Keynote Speaker
Dr. Robert Goldman

Better, Stronger, Faster --
Human Enhancement & Augmentation:
Advances via Biotechnology and Anti-Aging Medicine

Dr. Robert Goldman, Chairman
American Academy of Anti-Aging Medicine (A4M; www.worldhealth.net)

Learning Objectives:

  1. Introduction to the importance of the anti-aging medical specialty, bridging today’s biomedical technologies and those offering human enhancement and augmentation
  2. Primer on sports medicine, offering the first endpoint in human augmentation
  3. Primer on human enhancement technologies, offering the second endpoint in human augmentation

Abstract:
The aim of anti-aging medicine is not only to slow down the aging process, but also to keep the body functioning at its optimum level. This lecture will discuss the more practical approaches of anti-aging medicine. We will focus on sports medicine, or Olympic medicine, and how anti-aging techniques can be employed to keep the body functioning at its peak. This lecture also positions sports medicine as the first endpoint in the process of healthy human augmentation, whereby healthy men and women enhance mental and/or physical performance.

Furthermore, we can expect an exponential expansion of medical knowledge on aging thanks in large part to the fast pace of advancements in biomedical technologies. Medical knowledge doubles every 3.5 years or less. As a result, gains in human longevity are directly proportional to the cumulative sum of advancements in the biotech fields of:

  • stem cells, giving rise to a supply of human cells, tissues, and organs for use in acute emergency care as well as treatment of chronic, debilitating disease
  • cloning, a technique holding tremendous promise in producing consistent organs, tissues, and proteins for biomedical use in humans
  • nanotechnology, enabling scientists to use tiny tools to manipulate human biology at its most basic levels
  • artificial organs, making replacement body parts available
  • merve-impulse continuity, a set of biomedical technologies that enable the continuation of nerve impulses to travel from the brain to the rest of the body, regardless of physical disruption such as spinal cord injury and similar

Collectively, the five biotechnologies aforementioned above offer the second endpoint in human augmentation. These biotechnologies offer unprecedented capacities for to preserve and enhance our minds and bodies.

According to a report jointly issued by the US Commerce Department and the National Science Foundation, America's leading researchers are already designing and perfecting technological advancements to boost peak mental and physical performance, such as:

  • Brain-computer assisted interfaces to allow individuals to control artificial or paralyzed limbs simply by thinking about moving them.
  • For healthy men and women, enhanced coordination and reflexes to attain physical edge; increasing cognitive acuity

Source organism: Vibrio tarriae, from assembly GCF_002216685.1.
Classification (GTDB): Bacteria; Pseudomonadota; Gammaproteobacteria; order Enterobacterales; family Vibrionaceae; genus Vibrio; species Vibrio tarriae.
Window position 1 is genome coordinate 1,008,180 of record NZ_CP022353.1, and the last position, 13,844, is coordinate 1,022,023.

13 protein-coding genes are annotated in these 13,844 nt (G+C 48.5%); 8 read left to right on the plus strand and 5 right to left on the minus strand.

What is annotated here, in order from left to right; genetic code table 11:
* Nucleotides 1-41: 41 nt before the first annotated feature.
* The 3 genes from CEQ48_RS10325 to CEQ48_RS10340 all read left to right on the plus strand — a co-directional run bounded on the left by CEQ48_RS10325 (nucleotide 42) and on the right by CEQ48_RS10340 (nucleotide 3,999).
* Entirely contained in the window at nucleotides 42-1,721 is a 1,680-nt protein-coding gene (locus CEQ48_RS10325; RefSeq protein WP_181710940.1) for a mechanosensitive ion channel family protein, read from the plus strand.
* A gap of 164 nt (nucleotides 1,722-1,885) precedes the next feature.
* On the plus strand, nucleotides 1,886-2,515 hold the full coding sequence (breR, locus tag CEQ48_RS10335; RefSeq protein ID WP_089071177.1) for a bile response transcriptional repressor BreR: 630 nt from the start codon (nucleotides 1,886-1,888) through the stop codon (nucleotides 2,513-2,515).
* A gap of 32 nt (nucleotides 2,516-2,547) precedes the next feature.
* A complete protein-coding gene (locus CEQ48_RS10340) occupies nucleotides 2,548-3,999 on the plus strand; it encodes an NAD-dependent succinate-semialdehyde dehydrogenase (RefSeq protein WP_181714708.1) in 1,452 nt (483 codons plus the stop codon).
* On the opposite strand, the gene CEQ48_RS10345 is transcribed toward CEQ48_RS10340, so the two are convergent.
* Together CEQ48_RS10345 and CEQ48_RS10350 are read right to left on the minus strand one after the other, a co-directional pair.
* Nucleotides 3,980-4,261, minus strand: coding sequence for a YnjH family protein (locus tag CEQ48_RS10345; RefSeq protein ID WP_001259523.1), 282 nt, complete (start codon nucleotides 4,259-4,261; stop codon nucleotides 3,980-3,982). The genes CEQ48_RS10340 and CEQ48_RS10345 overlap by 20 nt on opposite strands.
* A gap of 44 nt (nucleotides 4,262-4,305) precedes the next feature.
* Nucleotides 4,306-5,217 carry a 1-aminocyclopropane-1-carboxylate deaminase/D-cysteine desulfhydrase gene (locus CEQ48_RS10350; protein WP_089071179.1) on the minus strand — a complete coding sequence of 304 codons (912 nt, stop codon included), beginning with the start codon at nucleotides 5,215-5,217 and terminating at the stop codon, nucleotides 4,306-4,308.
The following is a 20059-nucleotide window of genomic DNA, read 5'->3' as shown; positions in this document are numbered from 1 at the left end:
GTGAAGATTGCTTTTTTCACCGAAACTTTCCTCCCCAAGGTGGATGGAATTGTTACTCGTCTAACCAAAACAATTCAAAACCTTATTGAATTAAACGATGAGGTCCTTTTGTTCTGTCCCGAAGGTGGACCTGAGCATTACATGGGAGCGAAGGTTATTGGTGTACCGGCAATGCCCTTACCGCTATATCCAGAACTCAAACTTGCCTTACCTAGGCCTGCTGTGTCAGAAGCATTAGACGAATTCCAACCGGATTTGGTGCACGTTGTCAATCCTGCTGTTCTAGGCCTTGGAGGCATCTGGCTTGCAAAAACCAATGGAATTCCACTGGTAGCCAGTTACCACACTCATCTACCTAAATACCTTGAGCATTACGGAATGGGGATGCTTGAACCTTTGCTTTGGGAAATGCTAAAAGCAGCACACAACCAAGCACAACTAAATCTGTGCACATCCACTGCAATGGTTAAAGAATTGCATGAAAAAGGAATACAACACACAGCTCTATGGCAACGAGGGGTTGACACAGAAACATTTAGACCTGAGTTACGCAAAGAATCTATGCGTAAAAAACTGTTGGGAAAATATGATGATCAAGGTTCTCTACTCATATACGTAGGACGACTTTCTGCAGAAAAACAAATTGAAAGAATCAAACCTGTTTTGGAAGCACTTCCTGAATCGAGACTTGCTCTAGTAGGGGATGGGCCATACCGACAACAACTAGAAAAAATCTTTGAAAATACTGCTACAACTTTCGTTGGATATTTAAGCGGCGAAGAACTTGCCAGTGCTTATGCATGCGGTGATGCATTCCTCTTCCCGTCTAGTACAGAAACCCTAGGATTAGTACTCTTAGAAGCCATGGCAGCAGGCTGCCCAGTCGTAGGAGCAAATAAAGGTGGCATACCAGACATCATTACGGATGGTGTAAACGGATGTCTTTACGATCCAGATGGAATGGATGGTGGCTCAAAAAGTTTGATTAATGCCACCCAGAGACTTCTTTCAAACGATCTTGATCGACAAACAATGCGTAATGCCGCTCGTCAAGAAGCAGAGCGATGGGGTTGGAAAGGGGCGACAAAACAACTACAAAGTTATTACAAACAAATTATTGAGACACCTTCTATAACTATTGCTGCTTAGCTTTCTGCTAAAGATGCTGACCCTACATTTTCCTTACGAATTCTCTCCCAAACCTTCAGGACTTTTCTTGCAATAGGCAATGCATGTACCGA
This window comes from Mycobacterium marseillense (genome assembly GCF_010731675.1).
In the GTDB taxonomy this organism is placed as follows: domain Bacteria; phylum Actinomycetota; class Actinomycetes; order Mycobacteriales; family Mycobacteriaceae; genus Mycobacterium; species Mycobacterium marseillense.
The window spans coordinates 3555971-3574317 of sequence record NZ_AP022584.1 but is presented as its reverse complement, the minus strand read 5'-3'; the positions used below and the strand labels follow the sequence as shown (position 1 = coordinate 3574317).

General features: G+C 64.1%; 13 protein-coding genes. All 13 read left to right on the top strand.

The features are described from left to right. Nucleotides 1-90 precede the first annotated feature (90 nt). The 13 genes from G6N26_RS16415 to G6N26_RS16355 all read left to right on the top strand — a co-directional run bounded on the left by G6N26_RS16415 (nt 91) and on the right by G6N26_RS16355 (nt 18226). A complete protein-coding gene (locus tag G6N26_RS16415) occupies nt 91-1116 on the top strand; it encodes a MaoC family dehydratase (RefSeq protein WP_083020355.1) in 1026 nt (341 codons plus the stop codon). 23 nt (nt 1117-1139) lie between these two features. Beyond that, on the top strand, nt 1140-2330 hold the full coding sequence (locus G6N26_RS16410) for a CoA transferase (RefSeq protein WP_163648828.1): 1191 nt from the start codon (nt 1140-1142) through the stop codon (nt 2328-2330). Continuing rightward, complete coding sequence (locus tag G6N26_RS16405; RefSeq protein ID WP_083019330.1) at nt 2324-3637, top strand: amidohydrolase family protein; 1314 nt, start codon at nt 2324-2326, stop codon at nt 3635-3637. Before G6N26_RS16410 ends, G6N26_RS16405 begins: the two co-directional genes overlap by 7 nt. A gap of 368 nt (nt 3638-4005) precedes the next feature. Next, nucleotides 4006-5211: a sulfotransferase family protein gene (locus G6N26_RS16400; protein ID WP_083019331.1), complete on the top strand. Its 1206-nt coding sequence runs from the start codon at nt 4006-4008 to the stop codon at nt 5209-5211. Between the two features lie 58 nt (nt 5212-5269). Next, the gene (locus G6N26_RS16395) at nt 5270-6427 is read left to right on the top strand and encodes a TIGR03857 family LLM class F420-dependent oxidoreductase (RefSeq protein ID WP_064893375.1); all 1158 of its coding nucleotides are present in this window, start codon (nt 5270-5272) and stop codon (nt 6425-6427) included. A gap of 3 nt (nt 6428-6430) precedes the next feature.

• A digital cerebral interface for augmented reality

The US Commerce Department-National Science Foundation concludes their report that "new paradigms in communication (brain-to-brain, brain-machine-brain) could become reality in 10-20 years.”

The value of biotechnology and its application to human health and longevity is best stated by the Board of Editors of Scientific American. In the magazine's March 2001 issue, the editors remark that “Thanks to modern technology and medicine, people have taken much more control over their differential survival. ... ills are not the barriers they once were. Our technology may exert the greatest influence.”

References:
“Artificial pancreas safe,” Reuters Health, June 19, 2002.
Ashlen S., “Artificial Muscles,” Scientific American, October 2003.
Better Children through Chemistry,” Wired, September 2003, p. 40.
Blakey R., “Genetic enhancements may be on horizon for athletes,” CNN.com/Health, February 20, 2002.
“Brain-Machine Beta Testing,” Popular Science, February 2004, p. 52.
Board of Editors, “The Future of Human Evolution,” Scientific American, March 2001.
Caufield B., “Pentagon’s Venture Capitalists,” Business 2.0, April 2003, p. 28.
Chandra RK. “Effect of vitamin and trace-element supplementation on cognitive function in elderly subjects.” Nutrition. 2001 Sep;17(9):709-12.
Hall C, “Health service patients to test experimental artificial hearts,” The Daily Telegraph (UK), Nov. 19, 2001
"How long have you got," Scientific American--The Quest to Beat Aging, Summer 2000
Huang GT, “Mind-Machine Merger, MIT Technology Review, May 2003.
Leventon W., “Synthetic Skin,” IEEE Spectrum, December 2002.
Mitchell S., ”Experts: nanomedicine vital to cancer cure,” United Press International, 9 October 2003.
“Monkeys Consciously Control a Robot Arm Using Only Brain Signals; Appear to ‘Assimilate’ Arm As If it were Their Own,” Duke University News Release, 13 October 2003.